September 26th: I turned 24. I spent the day organizing my mothers kitchen (without her permission. She wasn’t exactly thrilled when she came home from work). We ate a beef and pineapple pizza with bbq sauce for dinner and my husband surprised me with an amazing cake that made me cry.

September 28th: I boarded a plane to Miami. We spent time with my husbands people who live out there.

September 29th: I finally boarded a plane to Kingston, Jamaica.

December 5th: I sit. Writing this. Reflecting on my life thus far. I try not to think about what is next because I do not have an answer to that question, and typically that is not a question I allow to go unanswered.

There is time. Even though it slips away from me each passing day. There is time…



Year Of Yes

(Written September 14th, 2016)

Yesterday was my oldest brothers birthday. Today is my mothers birthday. I am currently sitting in William P. Hobby Airport as I write this. Leaving my mother. In 12 days, I will be turning 24. My Kobe year. That realization is really starting to sink in.

My Jordan year has been very eventful. I got married and traveled more in that year that I have my entire life. I turned in my  first official letter of resignation.I can’t count moving to Jamaica in my list of accomplishments since it will actually take place while I am embarking on my Kobe year.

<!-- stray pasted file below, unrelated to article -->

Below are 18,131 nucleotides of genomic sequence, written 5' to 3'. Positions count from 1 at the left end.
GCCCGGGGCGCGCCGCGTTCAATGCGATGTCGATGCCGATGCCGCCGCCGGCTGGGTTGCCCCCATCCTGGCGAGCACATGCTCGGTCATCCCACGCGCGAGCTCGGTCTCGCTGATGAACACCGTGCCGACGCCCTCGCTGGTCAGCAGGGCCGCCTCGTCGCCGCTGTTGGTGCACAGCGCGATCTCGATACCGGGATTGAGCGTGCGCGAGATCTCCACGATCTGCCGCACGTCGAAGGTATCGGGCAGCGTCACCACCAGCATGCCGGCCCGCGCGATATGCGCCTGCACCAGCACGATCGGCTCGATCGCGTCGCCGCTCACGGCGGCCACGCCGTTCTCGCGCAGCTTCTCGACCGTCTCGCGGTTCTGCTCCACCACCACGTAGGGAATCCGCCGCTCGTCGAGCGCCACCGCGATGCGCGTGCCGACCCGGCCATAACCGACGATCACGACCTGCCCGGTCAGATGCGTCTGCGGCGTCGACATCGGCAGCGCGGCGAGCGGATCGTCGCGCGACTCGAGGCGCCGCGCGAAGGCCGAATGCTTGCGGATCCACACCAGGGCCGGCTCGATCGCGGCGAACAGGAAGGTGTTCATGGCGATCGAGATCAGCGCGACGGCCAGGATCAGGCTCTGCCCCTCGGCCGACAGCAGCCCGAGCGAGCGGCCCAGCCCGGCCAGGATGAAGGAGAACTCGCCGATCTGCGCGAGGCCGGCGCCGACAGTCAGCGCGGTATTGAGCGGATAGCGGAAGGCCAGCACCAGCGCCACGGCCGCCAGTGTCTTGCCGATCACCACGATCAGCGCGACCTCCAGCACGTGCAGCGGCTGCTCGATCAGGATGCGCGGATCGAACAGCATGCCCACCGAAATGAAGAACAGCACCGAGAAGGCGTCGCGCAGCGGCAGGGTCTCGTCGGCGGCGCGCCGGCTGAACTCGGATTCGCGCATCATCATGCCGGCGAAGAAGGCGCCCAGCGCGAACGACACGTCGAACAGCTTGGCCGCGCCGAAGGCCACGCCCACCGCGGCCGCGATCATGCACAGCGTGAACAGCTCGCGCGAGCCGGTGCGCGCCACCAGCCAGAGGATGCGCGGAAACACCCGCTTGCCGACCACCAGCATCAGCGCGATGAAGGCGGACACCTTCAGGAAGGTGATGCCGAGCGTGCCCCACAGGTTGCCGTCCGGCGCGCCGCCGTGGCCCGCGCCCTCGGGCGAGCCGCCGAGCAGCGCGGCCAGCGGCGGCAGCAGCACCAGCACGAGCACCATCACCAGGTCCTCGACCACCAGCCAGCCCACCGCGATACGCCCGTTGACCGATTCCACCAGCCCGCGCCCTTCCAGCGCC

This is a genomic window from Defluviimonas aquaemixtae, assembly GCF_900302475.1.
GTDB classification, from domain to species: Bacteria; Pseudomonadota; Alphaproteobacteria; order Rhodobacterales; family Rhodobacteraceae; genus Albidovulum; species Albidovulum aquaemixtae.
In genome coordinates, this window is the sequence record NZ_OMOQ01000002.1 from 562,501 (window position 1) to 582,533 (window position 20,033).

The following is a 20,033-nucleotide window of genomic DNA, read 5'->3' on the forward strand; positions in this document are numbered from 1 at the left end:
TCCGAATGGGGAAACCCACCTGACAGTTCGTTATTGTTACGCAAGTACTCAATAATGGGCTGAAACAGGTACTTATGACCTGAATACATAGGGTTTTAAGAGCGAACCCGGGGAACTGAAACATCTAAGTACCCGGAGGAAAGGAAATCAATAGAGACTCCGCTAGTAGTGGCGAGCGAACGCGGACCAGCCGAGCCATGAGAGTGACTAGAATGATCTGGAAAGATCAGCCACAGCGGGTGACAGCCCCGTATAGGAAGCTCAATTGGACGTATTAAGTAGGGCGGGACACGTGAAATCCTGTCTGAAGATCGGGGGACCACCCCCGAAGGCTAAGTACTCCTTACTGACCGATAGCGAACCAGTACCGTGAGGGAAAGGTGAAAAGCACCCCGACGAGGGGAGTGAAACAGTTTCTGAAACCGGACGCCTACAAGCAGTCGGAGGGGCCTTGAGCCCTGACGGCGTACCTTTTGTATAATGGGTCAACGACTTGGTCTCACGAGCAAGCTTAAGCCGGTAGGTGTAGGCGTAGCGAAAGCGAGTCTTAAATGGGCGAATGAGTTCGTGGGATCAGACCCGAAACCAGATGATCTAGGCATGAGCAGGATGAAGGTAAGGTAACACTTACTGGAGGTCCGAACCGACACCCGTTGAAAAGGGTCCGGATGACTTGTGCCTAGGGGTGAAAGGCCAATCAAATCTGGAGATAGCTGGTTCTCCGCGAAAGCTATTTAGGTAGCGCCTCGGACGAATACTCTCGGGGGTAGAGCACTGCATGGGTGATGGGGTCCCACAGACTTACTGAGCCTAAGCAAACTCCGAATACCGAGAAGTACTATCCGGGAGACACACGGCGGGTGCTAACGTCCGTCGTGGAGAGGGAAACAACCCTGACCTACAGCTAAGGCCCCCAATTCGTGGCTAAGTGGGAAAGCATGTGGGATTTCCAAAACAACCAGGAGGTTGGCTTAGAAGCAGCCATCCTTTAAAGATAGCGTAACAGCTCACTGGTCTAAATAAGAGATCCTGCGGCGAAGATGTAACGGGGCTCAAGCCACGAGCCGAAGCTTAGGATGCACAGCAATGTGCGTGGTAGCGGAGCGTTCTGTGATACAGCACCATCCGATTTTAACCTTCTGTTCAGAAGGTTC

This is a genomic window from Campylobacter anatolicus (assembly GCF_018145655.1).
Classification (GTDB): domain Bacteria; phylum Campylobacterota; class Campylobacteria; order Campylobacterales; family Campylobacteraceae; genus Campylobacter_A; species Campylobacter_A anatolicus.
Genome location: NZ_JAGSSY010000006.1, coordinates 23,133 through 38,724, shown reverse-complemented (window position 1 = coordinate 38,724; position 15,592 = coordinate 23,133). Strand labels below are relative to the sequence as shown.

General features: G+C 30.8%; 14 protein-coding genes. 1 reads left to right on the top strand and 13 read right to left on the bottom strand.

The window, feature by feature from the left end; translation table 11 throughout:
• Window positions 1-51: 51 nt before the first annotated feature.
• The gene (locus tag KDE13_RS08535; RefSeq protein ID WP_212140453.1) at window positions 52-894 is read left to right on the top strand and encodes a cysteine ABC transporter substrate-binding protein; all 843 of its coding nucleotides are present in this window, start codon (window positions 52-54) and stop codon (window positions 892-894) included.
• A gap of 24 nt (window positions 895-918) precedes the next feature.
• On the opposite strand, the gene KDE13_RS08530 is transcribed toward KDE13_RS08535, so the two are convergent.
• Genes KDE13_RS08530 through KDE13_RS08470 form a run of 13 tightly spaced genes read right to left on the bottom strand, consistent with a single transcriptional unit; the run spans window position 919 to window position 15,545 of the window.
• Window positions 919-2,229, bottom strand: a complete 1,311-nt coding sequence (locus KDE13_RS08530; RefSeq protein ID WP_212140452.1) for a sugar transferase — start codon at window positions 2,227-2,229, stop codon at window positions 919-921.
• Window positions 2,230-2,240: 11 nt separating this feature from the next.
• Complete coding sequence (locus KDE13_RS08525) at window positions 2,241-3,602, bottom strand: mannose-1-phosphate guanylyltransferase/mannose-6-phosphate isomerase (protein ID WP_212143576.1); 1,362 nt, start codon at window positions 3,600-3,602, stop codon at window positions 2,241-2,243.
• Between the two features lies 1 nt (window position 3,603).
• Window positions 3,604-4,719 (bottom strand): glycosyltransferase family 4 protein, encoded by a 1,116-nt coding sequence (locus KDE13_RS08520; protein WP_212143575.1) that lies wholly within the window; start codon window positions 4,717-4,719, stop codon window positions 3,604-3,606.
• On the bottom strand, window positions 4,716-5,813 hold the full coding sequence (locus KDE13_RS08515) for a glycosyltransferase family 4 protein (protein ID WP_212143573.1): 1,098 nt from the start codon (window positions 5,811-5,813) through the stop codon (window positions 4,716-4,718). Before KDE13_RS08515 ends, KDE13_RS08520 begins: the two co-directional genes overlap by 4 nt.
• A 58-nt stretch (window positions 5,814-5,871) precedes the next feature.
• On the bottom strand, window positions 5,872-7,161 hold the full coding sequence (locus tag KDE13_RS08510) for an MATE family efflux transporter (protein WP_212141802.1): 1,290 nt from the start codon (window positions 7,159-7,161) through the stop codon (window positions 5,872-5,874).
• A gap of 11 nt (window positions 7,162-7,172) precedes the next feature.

There is always this debate on who is greater, Jordan or Kobe. Their numbers are 23 and 24. I don’t know much about basketball, but I can’. But I have enjoyed adding these two remarkable players as the guiding light of my yearly journeys that I am haphazardly recording.

Recently, I was suckered into downloading audible because I wanted to read, “Year of Yes,” by Shonda Rhymes, but couldn’t find a copy in Lubbock and couldn’t justify the shipping price. 6 bucks.

In this “book” she tells us of the year that she spent saying yes to the things that scared her. Listening to it, really made me evaluate a lot of things in my life, and how I’ve allowed my fear to say no to so many opportunities that presented themselves in front of me. Ask any of my students, when that come to my office and say they have a questions, my first response is “No!” Before I’ve even heard the questions. I think to myself, I have already said yes to too many things, I do not have enough time, I’m busy, I’m tired, or I just want to watch TV. I was holding myself back because I had convinced myself that I had met my yes quota for the month.